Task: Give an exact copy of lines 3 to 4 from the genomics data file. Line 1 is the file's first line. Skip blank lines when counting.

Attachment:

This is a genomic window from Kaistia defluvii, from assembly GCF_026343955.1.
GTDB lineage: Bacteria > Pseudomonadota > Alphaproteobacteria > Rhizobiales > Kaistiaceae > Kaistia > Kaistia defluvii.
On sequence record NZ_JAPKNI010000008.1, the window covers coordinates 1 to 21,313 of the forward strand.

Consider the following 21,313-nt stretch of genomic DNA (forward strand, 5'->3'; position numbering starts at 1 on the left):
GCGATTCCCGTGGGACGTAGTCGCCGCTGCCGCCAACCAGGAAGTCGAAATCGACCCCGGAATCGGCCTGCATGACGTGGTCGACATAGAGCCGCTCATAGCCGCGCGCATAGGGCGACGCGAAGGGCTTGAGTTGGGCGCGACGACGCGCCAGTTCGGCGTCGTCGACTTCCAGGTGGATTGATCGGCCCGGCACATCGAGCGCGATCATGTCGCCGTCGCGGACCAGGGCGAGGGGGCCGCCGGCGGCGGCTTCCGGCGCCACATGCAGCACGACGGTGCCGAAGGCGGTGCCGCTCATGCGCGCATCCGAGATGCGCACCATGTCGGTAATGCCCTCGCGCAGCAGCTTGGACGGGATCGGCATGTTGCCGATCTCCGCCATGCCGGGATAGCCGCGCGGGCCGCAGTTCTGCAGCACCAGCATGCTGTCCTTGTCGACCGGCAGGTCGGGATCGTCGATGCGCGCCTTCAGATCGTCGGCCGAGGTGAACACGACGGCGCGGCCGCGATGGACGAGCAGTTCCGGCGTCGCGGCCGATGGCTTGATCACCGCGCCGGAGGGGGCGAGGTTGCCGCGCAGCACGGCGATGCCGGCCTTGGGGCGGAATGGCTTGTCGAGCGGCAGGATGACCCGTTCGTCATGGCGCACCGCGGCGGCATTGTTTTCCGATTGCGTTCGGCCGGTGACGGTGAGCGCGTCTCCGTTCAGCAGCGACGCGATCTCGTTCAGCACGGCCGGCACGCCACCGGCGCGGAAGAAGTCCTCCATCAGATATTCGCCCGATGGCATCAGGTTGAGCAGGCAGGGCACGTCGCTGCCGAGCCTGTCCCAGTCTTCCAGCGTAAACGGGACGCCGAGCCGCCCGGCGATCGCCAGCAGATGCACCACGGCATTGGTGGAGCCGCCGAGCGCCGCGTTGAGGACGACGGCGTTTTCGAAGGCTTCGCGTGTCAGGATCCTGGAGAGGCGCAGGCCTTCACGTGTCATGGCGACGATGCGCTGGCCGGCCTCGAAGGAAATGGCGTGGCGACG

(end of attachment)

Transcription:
On sequence record NZ_JAPKNI010000008.1, the window covers coordinates 1 to 21,313 of the forward strand.

Consider the following 21,313-nt stretch of genomic DNA (forward strand, 5'->3'; position numbering starts at 1 on the left):